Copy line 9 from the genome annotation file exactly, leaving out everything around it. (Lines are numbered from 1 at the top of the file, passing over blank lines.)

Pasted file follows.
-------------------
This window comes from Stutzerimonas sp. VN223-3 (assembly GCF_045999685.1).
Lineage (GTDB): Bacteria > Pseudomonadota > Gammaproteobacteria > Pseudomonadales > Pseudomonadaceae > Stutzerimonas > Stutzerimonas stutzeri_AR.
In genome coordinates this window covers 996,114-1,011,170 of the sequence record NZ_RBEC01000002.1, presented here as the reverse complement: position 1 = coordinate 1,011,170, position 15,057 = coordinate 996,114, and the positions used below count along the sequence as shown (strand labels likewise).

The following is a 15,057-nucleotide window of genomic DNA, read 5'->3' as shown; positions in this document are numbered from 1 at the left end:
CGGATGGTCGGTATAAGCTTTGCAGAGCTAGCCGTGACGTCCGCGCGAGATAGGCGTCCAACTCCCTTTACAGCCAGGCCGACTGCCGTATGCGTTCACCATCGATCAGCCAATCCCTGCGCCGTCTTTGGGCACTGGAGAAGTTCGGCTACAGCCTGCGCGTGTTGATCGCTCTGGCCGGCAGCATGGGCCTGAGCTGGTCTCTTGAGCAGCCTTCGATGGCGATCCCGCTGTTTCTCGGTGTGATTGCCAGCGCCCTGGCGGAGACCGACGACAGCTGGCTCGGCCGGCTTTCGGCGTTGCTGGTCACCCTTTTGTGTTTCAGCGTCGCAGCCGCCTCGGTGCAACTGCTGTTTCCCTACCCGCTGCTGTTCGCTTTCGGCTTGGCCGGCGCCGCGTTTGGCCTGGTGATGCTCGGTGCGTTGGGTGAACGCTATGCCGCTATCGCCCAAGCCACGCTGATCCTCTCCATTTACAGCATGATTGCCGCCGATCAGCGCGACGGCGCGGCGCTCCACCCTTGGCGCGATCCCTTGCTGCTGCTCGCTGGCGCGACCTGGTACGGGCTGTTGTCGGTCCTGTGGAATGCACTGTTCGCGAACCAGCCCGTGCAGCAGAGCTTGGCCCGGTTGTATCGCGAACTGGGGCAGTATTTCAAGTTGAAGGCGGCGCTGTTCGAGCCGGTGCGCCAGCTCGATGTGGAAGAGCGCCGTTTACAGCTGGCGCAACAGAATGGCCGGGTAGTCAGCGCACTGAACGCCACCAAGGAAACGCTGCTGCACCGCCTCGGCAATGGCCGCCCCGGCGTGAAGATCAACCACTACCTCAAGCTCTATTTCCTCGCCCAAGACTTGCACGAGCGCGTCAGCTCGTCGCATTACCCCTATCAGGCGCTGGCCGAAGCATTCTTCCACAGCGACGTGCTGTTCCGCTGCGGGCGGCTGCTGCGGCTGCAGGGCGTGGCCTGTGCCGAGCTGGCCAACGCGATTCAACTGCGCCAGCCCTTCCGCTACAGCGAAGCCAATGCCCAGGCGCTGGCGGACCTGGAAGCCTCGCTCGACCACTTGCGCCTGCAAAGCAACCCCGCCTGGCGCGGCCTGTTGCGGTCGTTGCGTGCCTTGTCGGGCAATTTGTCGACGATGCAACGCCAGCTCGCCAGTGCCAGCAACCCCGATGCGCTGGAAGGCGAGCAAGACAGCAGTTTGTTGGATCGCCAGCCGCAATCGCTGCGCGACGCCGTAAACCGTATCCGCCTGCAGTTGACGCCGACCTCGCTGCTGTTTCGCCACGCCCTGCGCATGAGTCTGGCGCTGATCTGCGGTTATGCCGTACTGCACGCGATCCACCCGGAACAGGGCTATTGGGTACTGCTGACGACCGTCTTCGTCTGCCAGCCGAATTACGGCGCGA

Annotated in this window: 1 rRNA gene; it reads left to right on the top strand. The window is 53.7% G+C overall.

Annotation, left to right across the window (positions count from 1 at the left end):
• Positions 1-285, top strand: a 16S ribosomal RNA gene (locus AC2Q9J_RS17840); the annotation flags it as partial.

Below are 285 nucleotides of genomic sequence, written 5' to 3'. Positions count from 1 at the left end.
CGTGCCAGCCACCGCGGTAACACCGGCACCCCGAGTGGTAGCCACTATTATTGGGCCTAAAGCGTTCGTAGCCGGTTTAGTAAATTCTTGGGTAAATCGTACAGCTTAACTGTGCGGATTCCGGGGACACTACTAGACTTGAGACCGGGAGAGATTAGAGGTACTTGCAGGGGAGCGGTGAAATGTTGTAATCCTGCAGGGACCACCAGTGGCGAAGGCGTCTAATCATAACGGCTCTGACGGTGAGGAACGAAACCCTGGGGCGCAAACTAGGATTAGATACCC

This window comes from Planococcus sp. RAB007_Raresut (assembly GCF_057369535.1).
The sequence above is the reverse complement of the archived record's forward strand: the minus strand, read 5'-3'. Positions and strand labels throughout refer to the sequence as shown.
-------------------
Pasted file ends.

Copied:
Below are 285 nucleotides of genomic sequence, written 5' to 3'. Positions count from 1 at the left end.